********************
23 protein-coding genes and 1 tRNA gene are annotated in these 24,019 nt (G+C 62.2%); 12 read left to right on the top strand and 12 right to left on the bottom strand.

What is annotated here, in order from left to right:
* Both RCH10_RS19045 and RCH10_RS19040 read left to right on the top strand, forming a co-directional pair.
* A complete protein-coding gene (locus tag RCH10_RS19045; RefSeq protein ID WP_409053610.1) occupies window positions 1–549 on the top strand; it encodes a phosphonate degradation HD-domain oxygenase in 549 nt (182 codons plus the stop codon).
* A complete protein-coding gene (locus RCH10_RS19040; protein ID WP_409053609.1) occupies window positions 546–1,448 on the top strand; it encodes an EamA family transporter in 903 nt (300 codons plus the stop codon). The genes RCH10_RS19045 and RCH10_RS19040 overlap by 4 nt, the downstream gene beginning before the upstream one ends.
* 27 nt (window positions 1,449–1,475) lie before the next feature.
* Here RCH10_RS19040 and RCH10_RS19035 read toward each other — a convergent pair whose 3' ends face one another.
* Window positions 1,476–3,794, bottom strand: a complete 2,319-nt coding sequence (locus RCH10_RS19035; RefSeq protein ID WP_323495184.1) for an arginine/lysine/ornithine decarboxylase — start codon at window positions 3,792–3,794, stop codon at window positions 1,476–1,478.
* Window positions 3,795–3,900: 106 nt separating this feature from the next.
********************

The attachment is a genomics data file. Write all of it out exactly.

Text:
23 protein-coding genes and 1 tRNA gene are annotated in these 24,019 nt (G+C 62.2%); 12 read left to right on the top strand and 12 right to left on the bottom strand.

What is annotated here, in order from left to right:
* Both RCH10_RS19045 and RCH10_RS19040 read left to right on the top strand, forming a co-directional pair.
* A complete protein-coding gene (locus tag RCH10_RS19045; RefSeq protein ID WP_409053610.1) occupies window positions 1–549 on the top strand; it encodes a phosphonate degradation HD-domain oxygenase in 549 nt (182 codons plus the stop codon).
* A complete protein-coding gene (locus RCH10_RS19040; protein ID WP_409053609.1) occupies window positions 546–1,448 on the top strand; it encodes an EamA family transporter in 903 nt (300 codons plus the stop codon). The genes RCH10_RS19045 and RCH10_RS19040 overlap by 4 nt, the downstream gene beginning before the upstream one ends.
* 27 nt (window positions 1,449–1,475) lie before the next feature.
* Here RCH10_RS19040 and RCH10_RS19035 read toward each other — a convergent pair whose 3' ends face one another.
* Window positions 1,476–3,794, bottom strand: a complete 2,319-nt coding sequence (locus RCH10_RS19035; RefSeq protein ID WP_323495184.1) for an arginine/lysine/ornithine decarboxylase — start codon at window positions 3,792–3,794, stop codon at window positions 1,476–1,478.
* Window positions 3,795–3,900: 106 nt separating this feature from the next.